Perfecting Service Management

Issue #55

Tuesday, October 12, 2004

Becoming Customer Centric
by Craig Bailey

Becoming customer centric is a multi-faceted endeavor, as outlined in the previous two newsletter editions. In our continuing series on this subject, we will further expand on the topic of "aligning the resources of your firm."

We often hear clients say something to the effect of "if we can't work well with our own internal resources, how can we expect to work well with our external customers?" THAT is a key question with many implications. One way to look at this is to consider that EVERY person in an organization is both a customer of, and supplier to, someone else. Moreover, these relationships could be between personnel within your organization or relate to an external entity.

You have undoubtedly heard the proverb "treat others as you would like to be treated." This rings true in your endeavor to become customer centric. However, it is much more complex than reciting a proverb. One approach to internalizing what it means to be customer centric is to perform customer centric training for everyone in your firm. This is NOT your typical "customer service skills" training. It is all about how to work effectively with other people.

Key aspects of an effective customer centric training program include:

  • Performing a pre-training assessment that involves all levels of the organization, from executives to the front-line customer service personnel. In this assessment, it is important to learn what is working well (to reinforce) and identify opportunities for improvement. This includes capturing case study examples of customer scenarios, internal and external, that have been particularly emotional and/or difficult to deal with. Once genercized (removing names and details that would relate to a specific "incident"), these can serve as an effective tool to "workshop" in a safe (training) environment.
  • Providing multiple modules, allowing people a chance to receive a handful of new skills, and go back to their job to try them out. By doing so, personnel have a chance to try the new skills and where they realized unanticipated results they can discuss in the next training session for clarity. They would then learn the next set of skills and so on…
  • Limiting each training session to no more than 15 cross-functional personnel. By mixing it up, you will enjoy a rich training experience, in which case study examples can be explored from the various perspectives of the organization. A by-product is that personnel gain a deeper understanding of the challenges faced by other organizations. This can create empathy and more importantly generate new ideas for resolving common cross-functional challenges that impact your ability to effectively serve the customer.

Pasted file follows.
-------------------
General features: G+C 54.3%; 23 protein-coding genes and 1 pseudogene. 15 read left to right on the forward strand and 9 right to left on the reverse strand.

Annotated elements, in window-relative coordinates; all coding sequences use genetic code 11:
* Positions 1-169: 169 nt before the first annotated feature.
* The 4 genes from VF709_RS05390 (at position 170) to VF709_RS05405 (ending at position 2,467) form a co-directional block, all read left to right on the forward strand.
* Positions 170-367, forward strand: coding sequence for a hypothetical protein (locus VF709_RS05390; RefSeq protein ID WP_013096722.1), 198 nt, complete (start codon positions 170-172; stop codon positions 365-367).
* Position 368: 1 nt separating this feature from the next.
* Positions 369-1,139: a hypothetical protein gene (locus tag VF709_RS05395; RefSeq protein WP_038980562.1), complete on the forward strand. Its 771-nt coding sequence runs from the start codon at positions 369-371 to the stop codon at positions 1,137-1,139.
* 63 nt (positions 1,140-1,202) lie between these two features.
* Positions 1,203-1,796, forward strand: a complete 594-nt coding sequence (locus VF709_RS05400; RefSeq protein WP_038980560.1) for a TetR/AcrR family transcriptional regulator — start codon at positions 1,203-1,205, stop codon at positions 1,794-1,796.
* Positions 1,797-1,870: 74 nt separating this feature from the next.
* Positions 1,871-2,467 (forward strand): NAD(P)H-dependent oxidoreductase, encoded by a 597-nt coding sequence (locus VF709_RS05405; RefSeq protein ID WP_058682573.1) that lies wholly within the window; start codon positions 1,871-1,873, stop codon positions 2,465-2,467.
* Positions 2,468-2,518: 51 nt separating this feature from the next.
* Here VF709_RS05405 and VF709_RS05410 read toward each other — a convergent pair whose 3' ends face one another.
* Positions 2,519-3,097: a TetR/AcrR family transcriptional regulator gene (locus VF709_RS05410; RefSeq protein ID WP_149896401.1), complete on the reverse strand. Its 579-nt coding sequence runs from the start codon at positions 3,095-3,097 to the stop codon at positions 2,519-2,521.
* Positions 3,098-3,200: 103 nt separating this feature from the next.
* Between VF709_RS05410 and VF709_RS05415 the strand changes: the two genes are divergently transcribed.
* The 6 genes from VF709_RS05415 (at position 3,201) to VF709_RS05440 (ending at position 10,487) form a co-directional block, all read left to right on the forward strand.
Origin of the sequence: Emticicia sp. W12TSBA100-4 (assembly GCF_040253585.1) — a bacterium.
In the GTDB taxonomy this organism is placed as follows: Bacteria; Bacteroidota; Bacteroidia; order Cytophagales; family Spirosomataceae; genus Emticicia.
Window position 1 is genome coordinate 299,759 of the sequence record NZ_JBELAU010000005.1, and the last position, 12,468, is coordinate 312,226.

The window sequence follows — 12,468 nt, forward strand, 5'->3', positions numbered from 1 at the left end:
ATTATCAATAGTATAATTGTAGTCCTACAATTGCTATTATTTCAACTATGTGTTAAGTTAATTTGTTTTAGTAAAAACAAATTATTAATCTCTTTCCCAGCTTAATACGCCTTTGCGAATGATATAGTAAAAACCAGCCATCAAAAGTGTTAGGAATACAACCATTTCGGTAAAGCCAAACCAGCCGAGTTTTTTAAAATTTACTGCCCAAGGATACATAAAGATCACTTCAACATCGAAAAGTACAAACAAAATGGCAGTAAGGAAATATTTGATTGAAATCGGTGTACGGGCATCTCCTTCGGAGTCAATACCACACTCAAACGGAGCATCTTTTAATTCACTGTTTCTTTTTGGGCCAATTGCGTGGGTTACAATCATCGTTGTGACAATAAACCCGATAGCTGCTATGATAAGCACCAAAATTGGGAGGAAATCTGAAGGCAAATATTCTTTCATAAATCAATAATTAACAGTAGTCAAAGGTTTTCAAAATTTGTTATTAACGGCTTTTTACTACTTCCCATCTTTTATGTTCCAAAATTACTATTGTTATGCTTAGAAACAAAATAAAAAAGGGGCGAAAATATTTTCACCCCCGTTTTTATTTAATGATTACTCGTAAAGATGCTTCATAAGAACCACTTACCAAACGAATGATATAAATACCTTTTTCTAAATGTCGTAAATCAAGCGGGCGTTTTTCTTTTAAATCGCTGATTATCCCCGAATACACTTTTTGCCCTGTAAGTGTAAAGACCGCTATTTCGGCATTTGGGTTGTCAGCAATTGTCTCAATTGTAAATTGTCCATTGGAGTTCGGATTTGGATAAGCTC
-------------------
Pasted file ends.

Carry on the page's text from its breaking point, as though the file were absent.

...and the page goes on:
• Engaging participants with a mixture of exercises, including lecture, role plays and individual and group activities.
  • Focusing content on the following four topic areas, which we have found to be most effective:
    • Understanding people and styles of communication
    • Building rapport and communicating effectively
    • Managing difficult conversations with ease
    • Recognizing opportunities and capitalizing on them

EVERY person in the firm should attend this type of training, if you are truly committed to becoming customer centric.

The result: you will hear people talking in the halls about the new-found skills that have helped them in their professional and personal lives. Coupling this training with the other activities being suggested will be a major step in your journey to becoming a customer centric organization.

In summary, a key to becoming customer centric is ensuring that all personnel in your firm develop and maintain excellent interpersonal communications skills. After all, a customer is just another human being, not too unlike yourself…

View previous articles in this series.

Exploring Outsourcing: Managing the Relationship
by Kurt Jensen

We conclude our series on "Exploring Outsourcing" with a discussion of what you should be thinking about post-launch of an outsourcing arrangement. Once implementation has occurred and calls are flowing into the call center of your outsourcing partner, you need to consider how to manage the outsourcing relationship to extract the maximum amount of benefit. Of course, there is a learning period which will require a considerable amount of attention. However, as the program is fine-tuned, leveraging the information your outsourcer gathers helps you maximize the relationship. Below are examples of areas that require engaged management and can, in turn, provide opportunities to enhance your outsourced program.